Assessment for the sake of doing assessment is an incomplete (even misguided) instructional goal. For assessment to fulfill its role as an integral part of the instructional process, teachers must use assessment results with clarity and purpose. Specific to the primary purpose of formative assessment is the opportunity for teachers to provide descriptive feedback to students.Rather than providing students with a judgment that identifies an overall grade, score, or level (i.e. summative assessment), teachers focus on providing specific, descriptive information to students on how to keep learning and growing toward proficiency.
Much has been researched and written about feedback, and while it is tempting to be orthodox about our feedback routines from an always/never perspective, there are grey areas and exceptions to the rule. To clarify what might be considered the most favorable feedback routines, below are five questions that can be used to audit practices so that greater alignment and productive use can be achieved.
1. Does my feedback elicit a productive response?
This is the most critical question. The whole purpose of providing feedback is to create an opportunity for students to reengage with their work; if feedback doesn’t do that then it wasn’t effective. It is important to remember that, “Feedback functions formatively only if the information fed back to the learner is used by the learner in improving performance” (Wiliam, 2011, p. 120). Examining how students respond to feedback is a primary indicator. We know grades and scores have the potential to interfere with a student’s willingness to keep learning (Butler, 1988), but we must also be aware of exceptions to this rule. In a senior physics class, for example, a teacher is likely to have motivated, learning-focused students, despite the existence of scores alongside formative feedback. The point is to watch how students respond. They are not machines with clinical responses to whatever we input; they are children who have independent minds who, on occasion, may want to continue learning despite the existence of a grade or score. If students show an unwillingness to use feedback then it is possible the providing of a grade or score is interfering. We are best served when we examine the responses that are triggered as a result of our feedback not the format of the feedback itself (Kluger & DeNisi, 1996).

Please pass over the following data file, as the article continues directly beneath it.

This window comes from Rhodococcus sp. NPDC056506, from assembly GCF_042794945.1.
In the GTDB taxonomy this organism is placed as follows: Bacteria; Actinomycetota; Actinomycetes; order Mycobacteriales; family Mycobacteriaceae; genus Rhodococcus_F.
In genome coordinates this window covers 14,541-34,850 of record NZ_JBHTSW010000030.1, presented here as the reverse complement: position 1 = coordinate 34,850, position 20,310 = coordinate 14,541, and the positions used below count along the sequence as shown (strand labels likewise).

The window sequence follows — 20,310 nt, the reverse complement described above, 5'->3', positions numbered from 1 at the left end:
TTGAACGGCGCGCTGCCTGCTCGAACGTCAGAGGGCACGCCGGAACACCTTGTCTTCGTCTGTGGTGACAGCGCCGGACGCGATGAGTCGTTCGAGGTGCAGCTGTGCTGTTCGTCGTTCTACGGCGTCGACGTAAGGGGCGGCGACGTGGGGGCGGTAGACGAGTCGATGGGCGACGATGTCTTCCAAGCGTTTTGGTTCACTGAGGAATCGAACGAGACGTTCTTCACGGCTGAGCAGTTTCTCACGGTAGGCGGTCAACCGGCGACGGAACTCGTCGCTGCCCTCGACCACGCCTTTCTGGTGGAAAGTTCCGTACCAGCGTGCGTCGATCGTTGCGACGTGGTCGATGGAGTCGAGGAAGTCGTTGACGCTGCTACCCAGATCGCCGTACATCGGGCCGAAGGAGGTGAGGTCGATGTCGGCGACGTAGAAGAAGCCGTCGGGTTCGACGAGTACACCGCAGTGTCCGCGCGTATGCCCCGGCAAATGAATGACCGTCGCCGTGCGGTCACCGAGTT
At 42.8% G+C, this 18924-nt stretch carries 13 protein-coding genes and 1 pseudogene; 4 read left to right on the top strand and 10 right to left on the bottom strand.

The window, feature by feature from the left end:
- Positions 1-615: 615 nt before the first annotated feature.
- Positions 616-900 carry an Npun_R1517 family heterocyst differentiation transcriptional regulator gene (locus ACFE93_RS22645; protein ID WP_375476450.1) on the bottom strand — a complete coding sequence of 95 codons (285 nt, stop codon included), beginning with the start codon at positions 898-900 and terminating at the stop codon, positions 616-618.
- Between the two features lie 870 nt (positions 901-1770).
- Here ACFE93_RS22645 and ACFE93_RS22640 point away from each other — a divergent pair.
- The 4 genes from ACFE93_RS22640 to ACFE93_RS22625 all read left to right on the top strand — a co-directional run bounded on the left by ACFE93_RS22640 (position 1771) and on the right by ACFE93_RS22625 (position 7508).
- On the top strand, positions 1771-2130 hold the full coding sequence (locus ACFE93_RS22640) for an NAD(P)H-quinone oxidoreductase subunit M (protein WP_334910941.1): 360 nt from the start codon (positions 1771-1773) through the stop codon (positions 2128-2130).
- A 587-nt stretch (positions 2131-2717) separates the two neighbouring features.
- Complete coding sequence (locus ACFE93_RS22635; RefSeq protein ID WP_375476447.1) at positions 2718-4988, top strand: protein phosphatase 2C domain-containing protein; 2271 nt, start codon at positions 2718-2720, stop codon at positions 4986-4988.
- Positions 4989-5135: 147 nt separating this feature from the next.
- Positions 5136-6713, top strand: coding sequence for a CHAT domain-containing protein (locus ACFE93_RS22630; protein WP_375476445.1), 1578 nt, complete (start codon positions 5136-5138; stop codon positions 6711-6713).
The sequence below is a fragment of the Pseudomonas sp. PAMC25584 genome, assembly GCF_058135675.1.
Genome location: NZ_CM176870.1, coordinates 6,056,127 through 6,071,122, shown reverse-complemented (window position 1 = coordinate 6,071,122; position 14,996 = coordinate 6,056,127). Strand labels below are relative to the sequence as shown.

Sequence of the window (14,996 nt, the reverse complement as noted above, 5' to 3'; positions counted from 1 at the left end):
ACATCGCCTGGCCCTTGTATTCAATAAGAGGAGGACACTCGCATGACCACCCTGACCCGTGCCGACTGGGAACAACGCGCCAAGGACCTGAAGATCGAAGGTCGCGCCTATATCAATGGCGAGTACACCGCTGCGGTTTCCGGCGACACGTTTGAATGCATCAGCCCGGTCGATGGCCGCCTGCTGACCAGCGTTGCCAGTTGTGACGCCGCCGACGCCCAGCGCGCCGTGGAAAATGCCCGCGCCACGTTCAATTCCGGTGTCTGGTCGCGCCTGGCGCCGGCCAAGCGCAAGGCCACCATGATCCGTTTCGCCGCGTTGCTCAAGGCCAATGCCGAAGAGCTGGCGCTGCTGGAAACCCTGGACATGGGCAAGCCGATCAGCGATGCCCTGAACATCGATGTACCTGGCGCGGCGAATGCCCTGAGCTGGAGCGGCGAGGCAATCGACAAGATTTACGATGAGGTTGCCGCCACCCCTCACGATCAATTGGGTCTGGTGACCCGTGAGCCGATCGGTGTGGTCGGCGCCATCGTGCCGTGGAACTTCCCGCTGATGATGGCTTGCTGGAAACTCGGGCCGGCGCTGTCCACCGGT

2. Does it identify what’s next?
Feedback can be a look back or a look ahead. If the goal is to elicit a productive response then providing feedback that leans forward and describes what’s next for our students is a more favorable course of action. Feedback needs to be actionable (Wiggins, 2012) so describing what’s next increases the likelihood of a student taking action. Sometimes it’s even a simple issue of semantics. Here are two examples of feedback that are only slightly different:
- “You should have included more effective transitions between your body paragraphs.”
- “Now lets work on establishing more effective transitions between your body paragraphs.”
It’s not hard to recognize that the second one, despite the slightest of differences, is less judgmental and more about next steps versus what was. Too often, even the most well-intentioned feedback can come across as judgmental and leave students feeling as though the work they’ve produced isn’t good enough, and while that may in fact be true, the idea that it is not good enough during the learning is a premature determination; there is no final score at halftime. Judge when it’s time to judge (when the final work is submitted), but focus on what’s next before then.
3. Is it targeted to each learner?
Novice learners need novice level feedback; proficient learners need feedback at the proficiency level. John Hattie (2012) reminds us that there are levels of feedback and that learners benefit most from feedback that is at, or just slightly above, their current level of proficiency. Generic judgments via predetermined success criteria embedded within rubrics can work when the goal is to simply determine the overall level of proficiency; however, within the formative feedback loop, students need specific information to keep moving forward. According to Hattie, novice learners require feedback at the task level and the focus is often on content acquisition. Proficient learners benefit more from process feedback that focuses more on the underlying strategies and the connections within the content. Those learners at the mastery or advanced level benefit form feedback that focuses on the deeper understandings as well as routines that set them up to self-assess and self-correct. Most teachers provide feedback specific to the individual learner, but what may be less common is reflecting on the level of sophistication the feedback represents. Overly sophisticated feedback is not helpful to those still at the novice level, even when it is specific to where the student is along their learning continuum.